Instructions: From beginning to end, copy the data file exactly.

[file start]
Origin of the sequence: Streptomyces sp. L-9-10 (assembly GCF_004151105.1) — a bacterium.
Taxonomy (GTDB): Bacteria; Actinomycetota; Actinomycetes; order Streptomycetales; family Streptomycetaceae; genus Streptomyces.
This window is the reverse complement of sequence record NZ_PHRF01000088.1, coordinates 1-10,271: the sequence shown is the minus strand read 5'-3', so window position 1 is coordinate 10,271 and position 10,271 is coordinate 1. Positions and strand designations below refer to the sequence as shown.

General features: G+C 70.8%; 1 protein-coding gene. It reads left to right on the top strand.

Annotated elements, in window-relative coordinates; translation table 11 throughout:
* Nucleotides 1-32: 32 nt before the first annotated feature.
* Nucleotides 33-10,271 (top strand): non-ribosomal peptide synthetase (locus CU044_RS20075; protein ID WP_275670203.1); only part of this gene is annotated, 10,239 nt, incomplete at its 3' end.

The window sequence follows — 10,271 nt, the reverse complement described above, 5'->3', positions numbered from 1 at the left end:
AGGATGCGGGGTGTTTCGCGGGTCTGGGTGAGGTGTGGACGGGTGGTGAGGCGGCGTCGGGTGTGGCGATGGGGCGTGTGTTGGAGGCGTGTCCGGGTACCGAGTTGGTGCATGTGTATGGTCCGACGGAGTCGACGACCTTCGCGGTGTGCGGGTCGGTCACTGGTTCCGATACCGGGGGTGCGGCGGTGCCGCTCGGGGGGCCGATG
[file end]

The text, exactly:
Origin of the sequence: Streptomyces sp. L-9-10 (assembly GCF_004151105.1) — a bacterium.
Taxonomy (GTDB): Bacteria; Actinomycetota; Actinomycetes; order Streptomycetales; family Streptomycetaceae; genus Streptomyces.
This window is the reverse complement of sequence record NZ_PHRF01000088.1, coordinates 1-10,271: the sequence shown is the minus strand read 5'-3', so window position 1 is coordinate 10,271 and position 10,271 is coordinate 1. Positions and strand designations below refer to the sequence as shown.

General features: G+C 70.8%; 1 protein-coding gene. It reads left to right on the top strand.

Annotated elements, in window-relative coordinates; translation table 11 throughout:
* Nucleotides 1-32: 32 nt before the first annotated feature.
* Nucleotides 33-10,271 (top strand): non-ribosomal peptide synthetase (locus CU044_RS20075; protein ID WP_275670203.1); only part of this gene is annotated, 10,239 nt, incomplete at its 3' end.

The window sequence follows — 10,271 nt, the reverse complement described above, 5'->3', positions numbered from 1 at the left end:
AGGATGCGGGGTGTTTCGCGGGTCTGGGTGAGGTGTGGACGGGTGGTGAGGCGGCGTCGGGTGTGGCGATGGGGCGTGTGTTGGAGGCGTGTCCGGGTACCGAGTTGGTGCATGTGTATGGTCCGACGGAGTCGACGACCTTCGCGGTGTGCGGGTCGGTCACTGGTTCCGATACCGGGGGTGCGGCGGTGCCGCTCGGGGGGCCGATG